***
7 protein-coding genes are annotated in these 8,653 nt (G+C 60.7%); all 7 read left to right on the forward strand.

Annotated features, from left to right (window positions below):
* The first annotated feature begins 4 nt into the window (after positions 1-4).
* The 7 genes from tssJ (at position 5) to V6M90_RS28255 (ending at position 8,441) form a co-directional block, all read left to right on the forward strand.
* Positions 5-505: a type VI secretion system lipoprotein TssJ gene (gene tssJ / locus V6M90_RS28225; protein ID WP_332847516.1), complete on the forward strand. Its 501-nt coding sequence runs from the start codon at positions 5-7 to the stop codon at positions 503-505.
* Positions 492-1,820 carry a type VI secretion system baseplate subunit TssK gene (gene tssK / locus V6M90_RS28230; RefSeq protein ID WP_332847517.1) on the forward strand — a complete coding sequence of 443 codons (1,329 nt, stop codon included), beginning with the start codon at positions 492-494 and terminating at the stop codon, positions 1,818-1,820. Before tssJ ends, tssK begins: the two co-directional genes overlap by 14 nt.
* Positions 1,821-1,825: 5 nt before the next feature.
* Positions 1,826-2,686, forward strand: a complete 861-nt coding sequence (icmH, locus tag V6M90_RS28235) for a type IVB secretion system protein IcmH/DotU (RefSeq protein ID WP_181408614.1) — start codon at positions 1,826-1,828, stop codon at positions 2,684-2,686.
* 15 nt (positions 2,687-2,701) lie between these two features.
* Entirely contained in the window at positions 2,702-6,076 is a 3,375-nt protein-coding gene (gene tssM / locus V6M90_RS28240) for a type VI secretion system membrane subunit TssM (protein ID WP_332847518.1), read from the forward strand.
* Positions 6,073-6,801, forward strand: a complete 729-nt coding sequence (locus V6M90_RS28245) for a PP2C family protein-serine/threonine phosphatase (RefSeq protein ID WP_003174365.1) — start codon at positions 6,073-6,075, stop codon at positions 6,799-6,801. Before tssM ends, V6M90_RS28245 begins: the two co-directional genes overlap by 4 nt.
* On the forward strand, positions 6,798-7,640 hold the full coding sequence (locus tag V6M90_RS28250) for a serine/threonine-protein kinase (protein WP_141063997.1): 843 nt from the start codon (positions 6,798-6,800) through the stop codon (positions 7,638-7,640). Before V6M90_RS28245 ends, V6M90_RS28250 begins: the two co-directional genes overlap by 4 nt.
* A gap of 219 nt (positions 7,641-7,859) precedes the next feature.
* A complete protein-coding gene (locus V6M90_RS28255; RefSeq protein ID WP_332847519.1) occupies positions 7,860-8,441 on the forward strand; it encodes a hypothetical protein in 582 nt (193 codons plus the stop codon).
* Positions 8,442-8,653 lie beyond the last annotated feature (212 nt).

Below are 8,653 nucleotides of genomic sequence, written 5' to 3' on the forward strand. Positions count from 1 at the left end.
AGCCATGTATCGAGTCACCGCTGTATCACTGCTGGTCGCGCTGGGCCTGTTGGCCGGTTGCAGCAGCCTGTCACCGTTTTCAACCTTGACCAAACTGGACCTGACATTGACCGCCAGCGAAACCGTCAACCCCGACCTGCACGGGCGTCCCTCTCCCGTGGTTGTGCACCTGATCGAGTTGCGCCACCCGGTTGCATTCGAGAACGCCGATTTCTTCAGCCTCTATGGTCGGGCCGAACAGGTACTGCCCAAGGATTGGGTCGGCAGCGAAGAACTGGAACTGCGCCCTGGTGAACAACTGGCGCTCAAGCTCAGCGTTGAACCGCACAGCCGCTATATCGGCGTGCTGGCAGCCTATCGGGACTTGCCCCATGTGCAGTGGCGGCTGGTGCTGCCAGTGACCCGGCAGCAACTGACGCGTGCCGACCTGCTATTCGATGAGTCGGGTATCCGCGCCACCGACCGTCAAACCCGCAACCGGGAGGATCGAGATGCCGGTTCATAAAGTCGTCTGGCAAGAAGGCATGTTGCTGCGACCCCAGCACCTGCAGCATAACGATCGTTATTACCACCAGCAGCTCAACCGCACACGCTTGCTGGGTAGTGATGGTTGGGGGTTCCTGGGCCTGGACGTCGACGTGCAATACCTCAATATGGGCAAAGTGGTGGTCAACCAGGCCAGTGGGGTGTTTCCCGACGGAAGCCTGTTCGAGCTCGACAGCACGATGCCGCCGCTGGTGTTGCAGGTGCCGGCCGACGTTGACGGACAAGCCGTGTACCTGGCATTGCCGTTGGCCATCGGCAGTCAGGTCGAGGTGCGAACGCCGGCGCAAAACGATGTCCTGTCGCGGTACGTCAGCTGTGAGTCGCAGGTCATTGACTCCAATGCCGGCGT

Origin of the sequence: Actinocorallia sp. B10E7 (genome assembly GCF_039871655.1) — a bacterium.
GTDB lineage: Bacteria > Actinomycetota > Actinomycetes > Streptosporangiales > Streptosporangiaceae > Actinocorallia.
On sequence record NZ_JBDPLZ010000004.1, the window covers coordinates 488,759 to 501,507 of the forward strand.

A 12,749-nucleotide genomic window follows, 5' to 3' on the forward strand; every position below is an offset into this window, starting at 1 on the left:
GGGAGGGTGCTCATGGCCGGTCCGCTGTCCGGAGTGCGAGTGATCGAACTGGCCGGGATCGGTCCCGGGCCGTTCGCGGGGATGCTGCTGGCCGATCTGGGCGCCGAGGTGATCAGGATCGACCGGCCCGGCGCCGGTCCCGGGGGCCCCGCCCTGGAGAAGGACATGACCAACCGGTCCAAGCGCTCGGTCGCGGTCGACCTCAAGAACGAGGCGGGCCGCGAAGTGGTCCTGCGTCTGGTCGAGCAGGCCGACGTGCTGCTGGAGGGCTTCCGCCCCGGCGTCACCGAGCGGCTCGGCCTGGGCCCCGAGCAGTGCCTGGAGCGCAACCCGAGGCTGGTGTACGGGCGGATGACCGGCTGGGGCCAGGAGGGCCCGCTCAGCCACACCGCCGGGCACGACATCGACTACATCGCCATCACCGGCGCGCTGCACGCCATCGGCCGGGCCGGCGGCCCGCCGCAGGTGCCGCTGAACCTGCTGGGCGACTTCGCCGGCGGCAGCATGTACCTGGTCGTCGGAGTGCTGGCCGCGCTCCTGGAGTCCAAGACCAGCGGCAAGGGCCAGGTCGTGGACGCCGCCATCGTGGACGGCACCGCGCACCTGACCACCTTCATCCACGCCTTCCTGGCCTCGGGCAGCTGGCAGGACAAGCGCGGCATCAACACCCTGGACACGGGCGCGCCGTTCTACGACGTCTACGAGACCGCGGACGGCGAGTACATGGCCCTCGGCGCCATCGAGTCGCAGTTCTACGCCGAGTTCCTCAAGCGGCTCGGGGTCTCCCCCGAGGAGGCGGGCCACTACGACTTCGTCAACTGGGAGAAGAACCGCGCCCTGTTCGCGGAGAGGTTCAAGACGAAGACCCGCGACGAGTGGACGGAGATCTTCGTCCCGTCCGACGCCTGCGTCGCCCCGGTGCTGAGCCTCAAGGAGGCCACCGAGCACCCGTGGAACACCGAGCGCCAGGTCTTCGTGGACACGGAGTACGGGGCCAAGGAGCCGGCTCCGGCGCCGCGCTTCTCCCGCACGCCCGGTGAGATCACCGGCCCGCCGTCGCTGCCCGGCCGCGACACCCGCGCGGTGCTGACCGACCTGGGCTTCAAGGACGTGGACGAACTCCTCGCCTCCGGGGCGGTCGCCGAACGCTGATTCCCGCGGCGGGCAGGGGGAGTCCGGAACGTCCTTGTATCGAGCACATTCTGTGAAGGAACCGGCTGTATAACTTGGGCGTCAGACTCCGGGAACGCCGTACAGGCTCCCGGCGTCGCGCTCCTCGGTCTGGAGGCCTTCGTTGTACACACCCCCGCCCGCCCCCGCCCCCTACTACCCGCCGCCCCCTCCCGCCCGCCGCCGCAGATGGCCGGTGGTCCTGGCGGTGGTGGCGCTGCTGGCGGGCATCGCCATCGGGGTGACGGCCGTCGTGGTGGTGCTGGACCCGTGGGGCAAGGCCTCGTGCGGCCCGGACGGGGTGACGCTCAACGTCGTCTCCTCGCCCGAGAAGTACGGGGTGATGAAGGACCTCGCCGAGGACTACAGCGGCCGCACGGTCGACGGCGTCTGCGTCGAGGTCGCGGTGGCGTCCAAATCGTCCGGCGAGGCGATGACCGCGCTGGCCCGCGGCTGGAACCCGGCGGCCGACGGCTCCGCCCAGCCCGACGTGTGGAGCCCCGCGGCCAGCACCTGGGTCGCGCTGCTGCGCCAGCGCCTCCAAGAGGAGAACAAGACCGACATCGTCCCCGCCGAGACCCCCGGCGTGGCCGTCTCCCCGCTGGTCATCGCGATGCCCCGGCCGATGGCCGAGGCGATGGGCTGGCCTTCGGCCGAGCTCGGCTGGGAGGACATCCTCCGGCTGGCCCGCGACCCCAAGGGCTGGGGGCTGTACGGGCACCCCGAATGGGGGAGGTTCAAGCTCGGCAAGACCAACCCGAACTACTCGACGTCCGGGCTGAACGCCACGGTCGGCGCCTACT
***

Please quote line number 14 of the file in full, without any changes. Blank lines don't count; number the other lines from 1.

* A complete protein-coding gene (locus V6M90_RS28255; RefSeq protein ID WP_332847519.1) occupies positions 7,860-8,441 on the forward strand; it encodes a hypothetical protein in 582 nt (193 codons plus the stop codon).